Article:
I think the Dillons were made Viscounts in the Irish peerage in the early/mid C 17th.

Silk ropes wre a priviledge of the gentry/ aristocracy. For those interested in a detailed review of the history of the technlogy of hanging see:-
http://www.richard.clark32.btinternet.co.uk/han...

Joe   Link to this

Quite a contrast in tone between today's decription of the anatomy theater and the entry ten days ago (Tuesday 17 February 1662/63), where the story of Charles II's interest in dissection was discussed.

Joe   Link to this

Sorry--"today's DESCRIPTION"

Michael Robinson   Link to this

… for that it do stop the circulation of the blood …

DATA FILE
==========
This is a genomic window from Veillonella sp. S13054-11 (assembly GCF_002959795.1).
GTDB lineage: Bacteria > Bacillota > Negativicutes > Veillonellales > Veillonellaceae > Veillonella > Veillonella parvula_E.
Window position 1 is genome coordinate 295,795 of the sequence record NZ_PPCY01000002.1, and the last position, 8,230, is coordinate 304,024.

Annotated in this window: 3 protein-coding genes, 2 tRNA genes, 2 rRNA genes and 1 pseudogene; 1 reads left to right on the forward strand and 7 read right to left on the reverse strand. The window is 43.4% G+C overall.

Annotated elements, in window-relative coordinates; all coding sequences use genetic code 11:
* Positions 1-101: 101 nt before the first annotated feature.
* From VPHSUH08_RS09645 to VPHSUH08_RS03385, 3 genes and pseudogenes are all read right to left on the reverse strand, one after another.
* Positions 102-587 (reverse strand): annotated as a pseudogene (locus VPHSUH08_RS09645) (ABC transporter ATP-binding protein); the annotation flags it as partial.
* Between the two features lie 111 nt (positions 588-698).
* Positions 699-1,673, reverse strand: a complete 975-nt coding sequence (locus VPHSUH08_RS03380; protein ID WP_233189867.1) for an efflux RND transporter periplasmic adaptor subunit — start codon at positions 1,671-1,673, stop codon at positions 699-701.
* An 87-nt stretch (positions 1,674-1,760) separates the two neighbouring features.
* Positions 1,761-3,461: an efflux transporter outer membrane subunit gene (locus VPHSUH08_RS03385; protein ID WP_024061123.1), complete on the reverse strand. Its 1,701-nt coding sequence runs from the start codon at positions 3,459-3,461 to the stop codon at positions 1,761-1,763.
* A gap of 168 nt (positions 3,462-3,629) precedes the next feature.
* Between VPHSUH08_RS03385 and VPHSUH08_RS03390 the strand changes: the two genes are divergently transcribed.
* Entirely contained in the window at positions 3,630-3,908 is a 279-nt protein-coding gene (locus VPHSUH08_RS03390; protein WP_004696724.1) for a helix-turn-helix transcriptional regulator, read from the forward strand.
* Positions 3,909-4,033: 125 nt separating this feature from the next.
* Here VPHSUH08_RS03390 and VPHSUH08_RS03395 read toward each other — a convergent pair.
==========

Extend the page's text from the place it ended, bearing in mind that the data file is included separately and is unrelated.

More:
An example of the latest “thing” being used logically, but inacurately pace Peter Last above, to explain everything: De Mortu Cordis by the physician (not surgeon) William Harvey was published first in 1628.

A. De Araujo   Link to this

"how the water[comes]into the bladder through the three skins or coats"
methinks the cortex, medulla and callyces.

Justin   Link to this

For those commenting on Pepys use of such terminology as 'seed' for semen, it may be of interest to point out that semen is merely the latin for seed. Its continuing use in modern medicine is a hangover from the era of obfuscation of knowledge.

Ruben   Link to this

"obfuscation of knowledge"
I think that a new word to describe things that are different is the best way to enrich knowledge and to allow interchange of ideas. The use of Latin or Greek words was the best way to overcome the shortage of technical vocabulary, specially considering that they came from more or less dead languages, known all over Europe.

Clement   Link to this

"...there is no pain at all in hanging..."